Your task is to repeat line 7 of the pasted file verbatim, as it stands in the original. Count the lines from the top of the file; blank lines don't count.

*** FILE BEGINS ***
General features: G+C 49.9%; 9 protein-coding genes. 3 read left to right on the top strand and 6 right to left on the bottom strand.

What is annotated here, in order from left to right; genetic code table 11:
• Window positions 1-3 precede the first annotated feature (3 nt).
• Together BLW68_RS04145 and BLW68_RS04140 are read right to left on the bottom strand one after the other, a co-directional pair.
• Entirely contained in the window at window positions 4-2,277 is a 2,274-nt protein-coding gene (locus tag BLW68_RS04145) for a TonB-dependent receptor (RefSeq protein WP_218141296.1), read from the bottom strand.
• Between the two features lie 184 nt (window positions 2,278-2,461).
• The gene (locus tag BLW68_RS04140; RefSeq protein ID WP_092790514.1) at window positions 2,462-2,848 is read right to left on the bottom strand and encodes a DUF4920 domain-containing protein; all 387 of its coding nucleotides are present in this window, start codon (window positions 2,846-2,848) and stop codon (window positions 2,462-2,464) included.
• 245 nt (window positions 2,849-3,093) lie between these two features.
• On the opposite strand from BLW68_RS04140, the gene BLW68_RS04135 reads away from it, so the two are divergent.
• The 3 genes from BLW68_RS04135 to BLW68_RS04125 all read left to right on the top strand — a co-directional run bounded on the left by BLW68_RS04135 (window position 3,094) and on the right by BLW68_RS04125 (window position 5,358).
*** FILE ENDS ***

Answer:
• The gene (locus tag BLW68_RS04140; RefSeq protein ID WP_092790514.1) at window positions 2,462-2,848 is read right to left on the bottom strand and encodes a DUF4920 domain-containing protein; all 387 of its coding nucleotides are present in this window, start codon (window positions 2,846-2,848) and stop codon (window positions 2,462-2,464) included.